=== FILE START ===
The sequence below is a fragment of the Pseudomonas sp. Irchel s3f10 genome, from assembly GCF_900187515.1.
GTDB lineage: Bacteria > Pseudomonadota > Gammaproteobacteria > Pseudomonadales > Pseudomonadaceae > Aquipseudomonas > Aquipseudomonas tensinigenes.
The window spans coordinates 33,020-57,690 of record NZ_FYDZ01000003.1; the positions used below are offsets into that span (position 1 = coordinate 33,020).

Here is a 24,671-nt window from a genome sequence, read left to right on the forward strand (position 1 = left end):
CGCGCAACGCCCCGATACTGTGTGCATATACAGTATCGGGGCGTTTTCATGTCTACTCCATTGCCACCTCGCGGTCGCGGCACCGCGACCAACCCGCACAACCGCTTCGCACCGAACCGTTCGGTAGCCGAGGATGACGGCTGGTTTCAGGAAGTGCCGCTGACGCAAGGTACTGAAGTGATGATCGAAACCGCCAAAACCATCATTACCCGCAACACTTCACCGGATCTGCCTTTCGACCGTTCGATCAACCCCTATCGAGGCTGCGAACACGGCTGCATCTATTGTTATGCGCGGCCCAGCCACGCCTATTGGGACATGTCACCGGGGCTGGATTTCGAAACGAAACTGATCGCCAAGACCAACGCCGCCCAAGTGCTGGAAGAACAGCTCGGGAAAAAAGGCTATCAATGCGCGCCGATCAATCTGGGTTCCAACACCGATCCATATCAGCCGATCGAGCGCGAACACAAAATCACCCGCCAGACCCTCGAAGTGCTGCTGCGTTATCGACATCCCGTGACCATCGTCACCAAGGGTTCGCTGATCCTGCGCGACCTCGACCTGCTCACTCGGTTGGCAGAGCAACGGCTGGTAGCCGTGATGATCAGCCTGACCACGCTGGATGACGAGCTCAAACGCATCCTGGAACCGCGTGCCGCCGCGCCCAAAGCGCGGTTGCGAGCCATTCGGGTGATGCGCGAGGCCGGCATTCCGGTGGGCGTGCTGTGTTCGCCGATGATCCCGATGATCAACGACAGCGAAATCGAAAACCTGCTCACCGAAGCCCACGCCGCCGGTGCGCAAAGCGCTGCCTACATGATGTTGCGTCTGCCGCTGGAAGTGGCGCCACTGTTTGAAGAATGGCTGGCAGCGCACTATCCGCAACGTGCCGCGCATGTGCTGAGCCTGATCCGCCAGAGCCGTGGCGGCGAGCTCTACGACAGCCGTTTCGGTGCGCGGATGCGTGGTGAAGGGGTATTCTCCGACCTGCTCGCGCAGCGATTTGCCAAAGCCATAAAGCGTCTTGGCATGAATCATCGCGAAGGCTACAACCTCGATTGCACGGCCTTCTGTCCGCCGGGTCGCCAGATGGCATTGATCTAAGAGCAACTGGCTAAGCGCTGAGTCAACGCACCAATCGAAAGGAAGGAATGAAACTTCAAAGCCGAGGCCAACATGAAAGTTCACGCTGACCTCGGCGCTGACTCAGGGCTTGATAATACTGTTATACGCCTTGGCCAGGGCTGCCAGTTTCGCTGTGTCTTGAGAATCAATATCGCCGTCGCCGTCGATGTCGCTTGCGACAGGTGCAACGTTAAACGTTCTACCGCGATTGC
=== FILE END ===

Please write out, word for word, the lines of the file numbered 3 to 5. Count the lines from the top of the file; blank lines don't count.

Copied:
The window spans coordinates 33,020-57,690 of record NZ_FYDZ01000003.1; the positions used below are offsets into that span (position 1 = coordinate 33,020).

Here is a 24,671-nt window from a genome sequence, read left to right on the forward strand (position 1 = left end):
CGCGCAACGCCCCGATACTGTGTGCATATACAGTATCGGGGCGTTTTCATGTCTACTCCATTGCCACCTCGCGGTCGCGGCACCGCGACCAACCCGCACAACCGCTTCGCACCGAACCGTTCGGTAGCCGAGGATGACGGCTGGTTTCAGGAAGTGCCGCTGACGCAAGGTACTGAAGTGATGATCGAAACCGCCAAAACCATCATTACCCGCAACACTTCACCGGATCTGCCTTTCGACCGTTCGATCAACCCCTATCGAGGCTGCGAACACGGCTGCATCTATTGTTATGCGCGGCCCAGCCACGCCTATTGGGACATGTCACCGGGGCTGGATTTCGAAACGAAACTGATCGCCAAGACCAACGCCGCCCAAGTGCTGGAAGAACAGCTCGGGAAAAAAGGCTATCAATGCGCGCCGATCAATCTGGGTTCCAACACCGATCCATATCAGCCGATCGAGCGCGAACACAAAATCACCCGCCAGACCCTCGAAGTGCTGCTGCGTTATCGACATCCCGTGACCATCGTCACCAAGGGTTCGCTGATCCTGCGCGACCTCGACCTGCTCACTCGGTTGGCAGAGCAACGGCTGGTAGCCGTGATGATCAGCCTGACCACGCTGGATGACGAGCTCAAACGCATCCTGGAACCGCGTGCCGCCGCGCCCAAAGCGCGGTTGCGAGCCATTCGGGTGATGCGCGAGGCCGGCATTCCGGTGGGCGTGCTGTGTTCGCCGATGATCCCGATGATCAACGACAGCGAAATCGAAAACCTGCTCACCGAAGCCCACGCCGCCGGTGCGCAAAGCGCTGCCTACATGATGTTGCGTCTGCCGCTGGAAGTGGCGCCACTGTTTGAAGAATGGCTGGCAGCGCACTATCCGCAACGTGCCGCGCATGTGCTGAGCCTGATCCGCCAGAGCCGTGGCGGCGAGCTCTACGACAGCCGTTTCGGTGCGCGGATGCGTGGTGAAGGGGTATTCTCCGACCTGCTCGCGCAGCGATTTGCCAAAGCCATAAAGCGTCTTGGCATGAATCATCGCGAAGGCTACAACCTCGATTGCACGGCCTTCTGTCCGCCGGGTCGCCAGATGGCATTGATCTAAGAGCAACTGGCTAAGCGCTGAGTCAACGCACCAATCGAAAGGAAGGAATGAAACTTCAAAGCCGAGGCCAACATGAAAGTTCACGCTGACCTCGGCGCTGACTCAGGGCTTGATAATACTGTTATACGCCTTGGCCAGGGCTGCCAGTTTCGCTGTGTCTTGAGAATCAATATCGCCGTCGCCGTCGATGTCGCTTGCGACAGGTGCAACGTTAAACGTTCTACCGCGATTGC